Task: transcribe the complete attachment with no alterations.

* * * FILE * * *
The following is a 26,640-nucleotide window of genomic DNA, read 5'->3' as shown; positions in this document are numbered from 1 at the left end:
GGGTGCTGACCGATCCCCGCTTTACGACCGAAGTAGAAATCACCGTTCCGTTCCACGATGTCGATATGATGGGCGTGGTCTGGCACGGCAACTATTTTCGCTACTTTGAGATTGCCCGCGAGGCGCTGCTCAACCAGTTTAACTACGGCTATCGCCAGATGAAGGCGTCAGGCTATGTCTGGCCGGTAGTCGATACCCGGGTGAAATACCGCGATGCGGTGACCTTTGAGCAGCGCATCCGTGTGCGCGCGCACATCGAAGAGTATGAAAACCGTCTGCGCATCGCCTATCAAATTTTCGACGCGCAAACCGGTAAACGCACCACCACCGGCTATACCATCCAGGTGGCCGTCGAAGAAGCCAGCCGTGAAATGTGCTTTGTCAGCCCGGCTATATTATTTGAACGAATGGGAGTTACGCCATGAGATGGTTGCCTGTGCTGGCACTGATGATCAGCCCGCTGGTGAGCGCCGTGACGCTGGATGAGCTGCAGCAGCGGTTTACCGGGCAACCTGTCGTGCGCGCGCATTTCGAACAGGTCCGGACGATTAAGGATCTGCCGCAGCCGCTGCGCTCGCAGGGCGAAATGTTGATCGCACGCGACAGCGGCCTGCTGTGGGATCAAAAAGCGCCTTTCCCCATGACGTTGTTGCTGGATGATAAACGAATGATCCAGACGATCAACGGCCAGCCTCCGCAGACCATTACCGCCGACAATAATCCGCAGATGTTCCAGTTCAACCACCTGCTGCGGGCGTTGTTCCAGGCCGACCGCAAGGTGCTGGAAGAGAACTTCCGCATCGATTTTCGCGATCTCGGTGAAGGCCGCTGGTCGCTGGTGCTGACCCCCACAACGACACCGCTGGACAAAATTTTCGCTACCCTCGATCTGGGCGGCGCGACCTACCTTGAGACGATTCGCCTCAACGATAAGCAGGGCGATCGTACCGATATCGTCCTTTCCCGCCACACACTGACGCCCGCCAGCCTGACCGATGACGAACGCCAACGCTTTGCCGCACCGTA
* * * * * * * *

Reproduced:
The following is a 26,640-nucleotide window of genomic DNA, read 5'->3' as shown; positions in this document are numbered from 1 at the left end:
GGGTGCTGACCGATCCCCGCTTTACGACCGAAGTAGAAATCACCGTTCCGTTCCACGATGTCGATATGATGGGCGTGGTCTGGCACGGCAACTATTTTCGCTACTTTGAGATTGCCCGCGAGGCGCTGCTCAACCAGTTTAACTACGGCTATCGCCAGATGAAGGCGTCAGGCTATGTCTGGCCGGTAGTCGATACCCGGGTGAAATACCGCGATGCGGTGACCTTTGAGCAGCGCATCCGTGTGCGCGCGCACATCGAAGAGTATGAAAACCGTCTGCGCATCGCCTATCAAATTTTCGACGCGCAAACCGGTAAACGCACCACCACCGGCTATACCATCCAGGTGGCCGTCGAAGAAGCCAGCCGTGAAATGTGCTTTGTCAGCCCGGCTATATTATTTGAACGAATGGGAGTTACGCCATGAGATGGTTGCCTGTGCTGGCACTGATGATCAGCCCGCTGGTGAGCGCCGTGACGCTGGATGAGCTGCAGCAGCGGTTTACCGGGCAACCTGTCGTGCGCGCGCATTTCGAACAGGTCCGGACGATTAAGGATCTGCCGCAGCCGCTGCGCTCGCAGGGCGAAATGTTGATCGCACGCGACAGCGGCCTGCTGTGGGATCAAAAAGCGCCTTTCCCCATGACGTTGTTGCTGGATGATAAACGAATGATCCAGACGATCAACGGCCAGCCTCCGCAGACCATTACCGCCGACAATAATCCGCAGATGTTCCAGTTCAACCACCTGCTGCGGGCGTTGTTCCAGGCCGACCGCAAGGTGCTGGAAGAGAACTTCCGCATCGATTTTCGCGATCTCGGTGAAGGCCGCTGGTCGCTGGTGCTGACCCCCACAACGACACCGCTGGACAAAATTTTCGCTACCCTCGATCTGGGCGGCGCGACCTACCTTGAGACGATTCGCCTCAACGATAAGCAGGGCGATCGTACCGATATCGTCCTTTCCCGCCACACACTGACGCCCGCCAGCCTGACCGATGACGAACGCCAACGCTTTGCCGCACCGTA